In China, it is no secret that chatroom conversations on social media platforms like WeChat or QQ are monitored and sometimes censored. But the consequences of posting “sensitive” content or opinions online are not as well known. Even for savvy internet users, it is hard to believe that such posts can sometimes land a person in prison.
In 2017, at least three Chinese netizens were arrested and jailed for making politically sensitive jokes in a chat room.
‘Xi the Bun’
Wang Jiang Feng, a netizen from Shangdong was sentenced to 22 months in jail  in April 2017 after being convicted of “picking quarrels and provoking trouble” when he jokingly referred to Chinese President Xi Jinping as Xi Baozi or “Xi the Steamed Bun”  and then called him a “Maoist thug”. The maximum penalty for this crime is five years in prison.
“Baozi” or “Steamed Bun” has been Xi Jinping's nickname online since his surprise visit to a Beijing chain restaurant in December 2013, in which he ordered buns, causing a flurry of state media coverage  that many netizens felt overstated the significance of buns in Chinese cuisine. The nickname Baozi also has a negative connotation as the expression “Tubaozi” means “country bumpkin” in Chinese.
In September, Wang appealed the ruling and the court reduced his sentence by two months. The court said that by defaming the country’s leader, Wang could give people a negative impression of Chinese Communist Party, the Socialist System and the Democratic Dictatorship of the People and that his post would thus confuse people and cause social unrest, among other adverse effects that could “severely undermine social order.”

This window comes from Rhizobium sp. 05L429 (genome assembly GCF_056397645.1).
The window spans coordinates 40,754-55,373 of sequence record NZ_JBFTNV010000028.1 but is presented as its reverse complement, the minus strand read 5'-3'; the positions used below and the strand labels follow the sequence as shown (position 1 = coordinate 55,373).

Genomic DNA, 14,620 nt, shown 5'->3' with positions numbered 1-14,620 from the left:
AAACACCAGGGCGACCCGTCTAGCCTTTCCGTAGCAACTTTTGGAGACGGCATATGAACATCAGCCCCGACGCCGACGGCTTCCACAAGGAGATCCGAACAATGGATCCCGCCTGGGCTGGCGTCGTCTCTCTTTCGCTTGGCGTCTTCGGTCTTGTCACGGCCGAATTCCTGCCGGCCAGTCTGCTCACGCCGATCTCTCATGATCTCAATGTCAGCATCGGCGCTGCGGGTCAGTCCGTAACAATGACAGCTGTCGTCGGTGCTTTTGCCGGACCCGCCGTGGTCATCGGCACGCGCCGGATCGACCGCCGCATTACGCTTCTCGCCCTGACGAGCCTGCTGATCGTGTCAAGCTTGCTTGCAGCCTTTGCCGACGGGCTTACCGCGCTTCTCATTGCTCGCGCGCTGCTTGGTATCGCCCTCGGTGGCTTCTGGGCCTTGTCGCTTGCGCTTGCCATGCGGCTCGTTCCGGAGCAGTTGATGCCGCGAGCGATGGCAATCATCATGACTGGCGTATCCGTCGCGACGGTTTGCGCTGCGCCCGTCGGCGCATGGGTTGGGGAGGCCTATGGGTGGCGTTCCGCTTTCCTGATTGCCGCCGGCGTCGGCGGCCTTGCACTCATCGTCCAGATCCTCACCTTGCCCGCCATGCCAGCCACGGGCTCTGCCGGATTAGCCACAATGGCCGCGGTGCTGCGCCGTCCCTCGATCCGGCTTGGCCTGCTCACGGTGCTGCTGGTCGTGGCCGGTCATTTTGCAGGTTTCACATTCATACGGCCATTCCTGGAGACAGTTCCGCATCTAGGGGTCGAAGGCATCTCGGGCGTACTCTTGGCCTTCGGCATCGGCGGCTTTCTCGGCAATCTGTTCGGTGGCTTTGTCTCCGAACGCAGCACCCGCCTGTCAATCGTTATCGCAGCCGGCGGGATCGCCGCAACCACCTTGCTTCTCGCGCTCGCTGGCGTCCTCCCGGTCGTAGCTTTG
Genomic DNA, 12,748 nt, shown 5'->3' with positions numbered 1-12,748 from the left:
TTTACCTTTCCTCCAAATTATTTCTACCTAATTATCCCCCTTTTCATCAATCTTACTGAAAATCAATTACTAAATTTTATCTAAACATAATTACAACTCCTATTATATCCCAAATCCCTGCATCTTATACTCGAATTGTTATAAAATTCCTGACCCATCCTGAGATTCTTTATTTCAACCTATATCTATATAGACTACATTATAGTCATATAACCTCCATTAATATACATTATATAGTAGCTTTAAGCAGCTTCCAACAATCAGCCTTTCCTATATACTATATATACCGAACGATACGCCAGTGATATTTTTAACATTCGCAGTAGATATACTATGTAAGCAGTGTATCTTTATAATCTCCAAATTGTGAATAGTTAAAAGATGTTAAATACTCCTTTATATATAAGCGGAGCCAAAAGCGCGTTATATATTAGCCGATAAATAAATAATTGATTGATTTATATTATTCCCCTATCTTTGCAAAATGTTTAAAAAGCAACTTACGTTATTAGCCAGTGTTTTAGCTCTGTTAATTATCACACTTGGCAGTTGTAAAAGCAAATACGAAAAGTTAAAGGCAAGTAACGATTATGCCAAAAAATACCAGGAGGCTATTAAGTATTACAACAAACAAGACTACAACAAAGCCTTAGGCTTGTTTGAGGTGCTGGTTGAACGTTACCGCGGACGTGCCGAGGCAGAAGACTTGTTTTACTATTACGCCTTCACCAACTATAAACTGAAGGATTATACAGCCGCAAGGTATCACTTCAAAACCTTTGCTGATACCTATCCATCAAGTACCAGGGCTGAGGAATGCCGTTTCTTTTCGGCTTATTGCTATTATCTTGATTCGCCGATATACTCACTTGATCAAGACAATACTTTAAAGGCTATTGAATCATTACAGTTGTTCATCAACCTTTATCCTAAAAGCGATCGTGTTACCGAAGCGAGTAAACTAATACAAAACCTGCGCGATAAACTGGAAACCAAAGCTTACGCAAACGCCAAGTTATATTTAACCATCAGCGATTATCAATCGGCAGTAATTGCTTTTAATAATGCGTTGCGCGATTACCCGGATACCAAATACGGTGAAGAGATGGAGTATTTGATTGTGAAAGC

After his initial sentence was handed down in April, Wang’s defense lawyer Zhu Shengwu released his defense statement online, sparking intense discussions within the local legal community. Just a few days before the appeal, on September 21, the Shangdong Department of Justice revoked Zhu's license to practice law.
‘Come join ISIS with me’
A 31-year-old Chinese man was sentenced  to nine months in prison for making a joke about ISIS in September.
The incident took place in September 2016. The man changed his profile picture to the image of the late al-Qaeda leader Osama bin Laden and a friend made a joke by saying that “Look, a big shot just arrived” to a chatroom with 300 people. The man then replied, “come join ISIS with me.” He meant this in jest, and the conversation soon moved on to other subject.
The man was arrested in October 2016 and charged with spreading terrorist and extremist propaganda, but Chinese police had no other evidence to support the charge. One year later, he was sentenced to nine months behind bars.
Any topic that concerns Muslims or Islam in China can be considered sensitive. In August 2017, a 49-year-old person of Muslim faith was sentenced  to two years in prison for teaching sections of the Quran in three WeChat groups, each of which consisted of about 100 members. The details of this particular case have not been released to the public. The ISIS joke however was widely discussed on social media and many netizens felt the sentence was too heavy.
‘Ha ha’ to corruption scandals
The third case concerned allegations that Meng Jianzhu , a top Communist party official, had been involved in corrupt activities, and that he had had an extramarital affair with popular singer Wang Fong. These allegations were made by exiled billionaire Guo Wengui on Twitter.
Following these allegations, which were widely publicized online, 41-year-old Chinese man Chen Shouli posted a tongue-in-cheek response to the news:
Ha ha! This is not about Wang Fong and Meng, right? If that’s the case, Zhou Xiaoping has become a cuckold.
Guo, who has sparked considerable controversy with his allegations against various party leaders, had also at one time claimed that Meng had arranged the marriage of Wang to Zhou Xiaoping , who is a patriotic blogger praised by Chinese President Xi Jinping for his effort to spread positive energy online.
The Chinese police said that Chen's joke was “provoking trouble”.
All the three cases indicate that chatroom conversations in China are under surveillance and that chat records can be used as evidence in criminal prosecution. What’s worse is that the legal definition of “picking quarrels and provoking trouble”  is so vague that it empowers the police to arrest citizens at a whim, even when the content in question is clearly in jest.